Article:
Although every state has a Lemon Law, the Virginia Lemon Law is perhaps the strongest in the country. The law protects consumers from unfair warranties and holds the vehicle manufacturer responsible for their products. The Lemon Law in Virginia covers purchased or leased cars and reasonable legal fees.
When is a car in Virginia a lemon?
A lemon car in Virginia is one that meets one of three criteria, and it happens within 18 months of purchase or lease:
- Three unsuccessful attempts to repair the fault
- One unsuccessful attempt to repair a serious fault that affects safety of the occupants
- Been out of service due to repairs for 30 days or more
Vehicle manufacturers are obliged to ensure their products conform to the warranty in place. If this cannot be done within a reasonable amount of time, the manufacturer must replace the vehicle or refund the purchase price, less an amount for the use of the vehicle.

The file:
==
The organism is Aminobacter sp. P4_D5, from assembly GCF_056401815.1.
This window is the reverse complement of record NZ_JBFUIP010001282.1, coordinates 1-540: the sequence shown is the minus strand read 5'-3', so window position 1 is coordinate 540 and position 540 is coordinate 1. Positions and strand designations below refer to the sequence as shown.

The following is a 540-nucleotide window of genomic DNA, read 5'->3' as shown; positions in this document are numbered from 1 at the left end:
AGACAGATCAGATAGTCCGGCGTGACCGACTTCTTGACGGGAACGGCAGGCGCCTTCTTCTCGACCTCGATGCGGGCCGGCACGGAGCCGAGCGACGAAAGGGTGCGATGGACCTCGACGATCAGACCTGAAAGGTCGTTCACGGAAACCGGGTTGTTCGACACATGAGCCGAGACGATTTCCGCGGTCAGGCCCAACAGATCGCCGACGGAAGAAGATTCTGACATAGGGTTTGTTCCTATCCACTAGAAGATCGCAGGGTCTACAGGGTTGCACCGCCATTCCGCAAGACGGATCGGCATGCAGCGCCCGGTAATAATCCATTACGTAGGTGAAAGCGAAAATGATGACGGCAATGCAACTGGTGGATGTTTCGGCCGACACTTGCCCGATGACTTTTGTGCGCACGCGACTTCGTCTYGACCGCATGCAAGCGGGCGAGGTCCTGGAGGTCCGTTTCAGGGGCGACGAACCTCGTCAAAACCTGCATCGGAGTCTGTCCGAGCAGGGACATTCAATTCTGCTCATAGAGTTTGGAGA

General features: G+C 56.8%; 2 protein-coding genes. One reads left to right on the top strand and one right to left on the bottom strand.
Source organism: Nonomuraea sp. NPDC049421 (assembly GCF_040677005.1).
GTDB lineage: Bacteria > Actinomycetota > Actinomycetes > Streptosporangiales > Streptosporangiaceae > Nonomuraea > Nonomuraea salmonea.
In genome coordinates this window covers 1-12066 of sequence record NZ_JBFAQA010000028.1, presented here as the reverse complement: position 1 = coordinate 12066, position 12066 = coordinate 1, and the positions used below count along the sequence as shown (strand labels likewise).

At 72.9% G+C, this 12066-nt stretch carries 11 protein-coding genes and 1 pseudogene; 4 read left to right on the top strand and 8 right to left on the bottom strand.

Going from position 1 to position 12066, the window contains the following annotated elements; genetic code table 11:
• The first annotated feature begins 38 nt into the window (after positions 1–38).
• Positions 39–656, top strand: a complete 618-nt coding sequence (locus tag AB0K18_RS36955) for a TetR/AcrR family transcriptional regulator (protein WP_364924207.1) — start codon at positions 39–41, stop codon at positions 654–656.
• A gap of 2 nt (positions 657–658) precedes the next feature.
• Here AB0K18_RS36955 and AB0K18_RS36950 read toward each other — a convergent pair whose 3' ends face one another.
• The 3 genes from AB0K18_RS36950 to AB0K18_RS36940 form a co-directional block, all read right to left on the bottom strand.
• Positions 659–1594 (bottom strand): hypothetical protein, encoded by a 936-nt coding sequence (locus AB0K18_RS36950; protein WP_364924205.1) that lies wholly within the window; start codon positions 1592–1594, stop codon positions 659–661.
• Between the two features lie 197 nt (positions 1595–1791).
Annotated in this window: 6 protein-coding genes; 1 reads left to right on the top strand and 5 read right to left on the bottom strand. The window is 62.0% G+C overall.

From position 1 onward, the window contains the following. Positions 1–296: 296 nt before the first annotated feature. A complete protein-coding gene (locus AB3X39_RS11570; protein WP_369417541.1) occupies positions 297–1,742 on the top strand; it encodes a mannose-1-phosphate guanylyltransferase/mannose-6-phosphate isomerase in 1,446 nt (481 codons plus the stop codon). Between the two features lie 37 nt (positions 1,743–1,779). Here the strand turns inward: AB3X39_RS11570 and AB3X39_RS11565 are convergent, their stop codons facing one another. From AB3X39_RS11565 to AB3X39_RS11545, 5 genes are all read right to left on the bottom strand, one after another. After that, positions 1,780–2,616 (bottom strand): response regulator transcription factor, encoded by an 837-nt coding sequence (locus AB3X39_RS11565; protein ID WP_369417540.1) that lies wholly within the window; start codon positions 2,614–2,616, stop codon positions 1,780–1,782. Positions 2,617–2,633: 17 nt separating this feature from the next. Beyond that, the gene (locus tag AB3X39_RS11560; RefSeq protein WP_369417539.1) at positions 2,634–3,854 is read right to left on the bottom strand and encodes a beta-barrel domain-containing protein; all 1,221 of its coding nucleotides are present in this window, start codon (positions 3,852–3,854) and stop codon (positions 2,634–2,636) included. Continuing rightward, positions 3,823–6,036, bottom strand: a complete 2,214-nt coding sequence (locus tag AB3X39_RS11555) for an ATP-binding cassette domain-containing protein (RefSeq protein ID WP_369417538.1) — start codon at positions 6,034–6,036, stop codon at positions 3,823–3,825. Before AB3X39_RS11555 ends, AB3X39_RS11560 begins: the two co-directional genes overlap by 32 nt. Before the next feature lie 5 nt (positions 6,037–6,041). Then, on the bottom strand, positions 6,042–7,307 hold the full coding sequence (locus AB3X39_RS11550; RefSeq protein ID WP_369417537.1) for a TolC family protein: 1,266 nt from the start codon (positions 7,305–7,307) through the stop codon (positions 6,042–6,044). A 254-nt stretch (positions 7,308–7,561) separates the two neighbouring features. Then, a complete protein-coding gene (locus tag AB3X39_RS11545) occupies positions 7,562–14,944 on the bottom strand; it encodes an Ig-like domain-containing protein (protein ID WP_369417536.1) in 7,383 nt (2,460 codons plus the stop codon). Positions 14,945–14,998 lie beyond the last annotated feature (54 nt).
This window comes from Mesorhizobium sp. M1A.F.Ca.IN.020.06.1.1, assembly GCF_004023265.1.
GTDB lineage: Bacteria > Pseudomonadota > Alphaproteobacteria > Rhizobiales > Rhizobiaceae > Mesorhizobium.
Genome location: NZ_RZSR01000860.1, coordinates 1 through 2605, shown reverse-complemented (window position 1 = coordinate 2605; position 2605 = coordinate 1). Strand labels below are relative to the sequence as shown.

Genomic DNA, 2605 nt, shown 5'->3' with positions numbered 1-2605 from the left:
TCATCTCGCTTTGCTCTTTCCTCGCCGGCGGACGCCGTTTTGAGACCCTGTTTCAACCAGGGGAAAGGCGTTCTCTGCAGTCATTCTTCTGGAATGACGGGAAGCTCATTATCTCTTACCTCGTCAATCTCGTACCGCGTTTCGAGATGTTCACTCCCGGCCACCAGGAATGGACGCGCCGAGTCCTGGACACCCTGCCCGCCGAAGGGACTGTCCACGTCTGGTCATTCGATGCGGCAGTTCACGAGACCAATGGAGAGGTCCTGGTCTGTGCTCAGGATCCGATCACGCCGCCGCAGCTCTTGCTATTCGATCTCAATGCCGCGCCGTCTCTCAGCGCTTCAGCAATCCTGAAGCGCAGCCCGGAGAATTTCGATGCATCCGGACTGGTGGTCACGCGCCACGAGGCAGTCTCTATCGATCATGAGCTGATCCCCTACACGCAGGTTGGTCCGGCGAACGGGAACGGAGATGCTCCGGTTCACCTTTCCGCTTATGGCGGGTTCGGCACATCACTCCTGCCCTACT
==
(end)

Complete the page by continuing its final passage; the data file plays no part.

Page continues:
Filing a claim:
It is the owner’s responsibility to file a claim with the manufacturer. Under certain conditions, the manufacturer may be granted a fourth attempt to fix the fault.
It is imperative that you have records of the problem and the efforts that were made to repair it. Keep records of communication with the dealer, and a log of the time the car was unavailable. If the manufacturer refuses your claim, you have recourse, you can try arbitration with the Better Business Bureau, or you can take the case to civil court.
If you are unhappy with the outcome of the arbitration, you still have the right to hire an attorney familiar with Virginia Lemon Law and file a lawsuit. It is in court that you will be happy that you are prepared with a full history of the problem and your attempts to have it fixed.
The Virginia Lemon Law provides recourse for those that purchased or leased a vehicle that has a serious fault. For more information on the law, you are invited to visit Lemon Law America.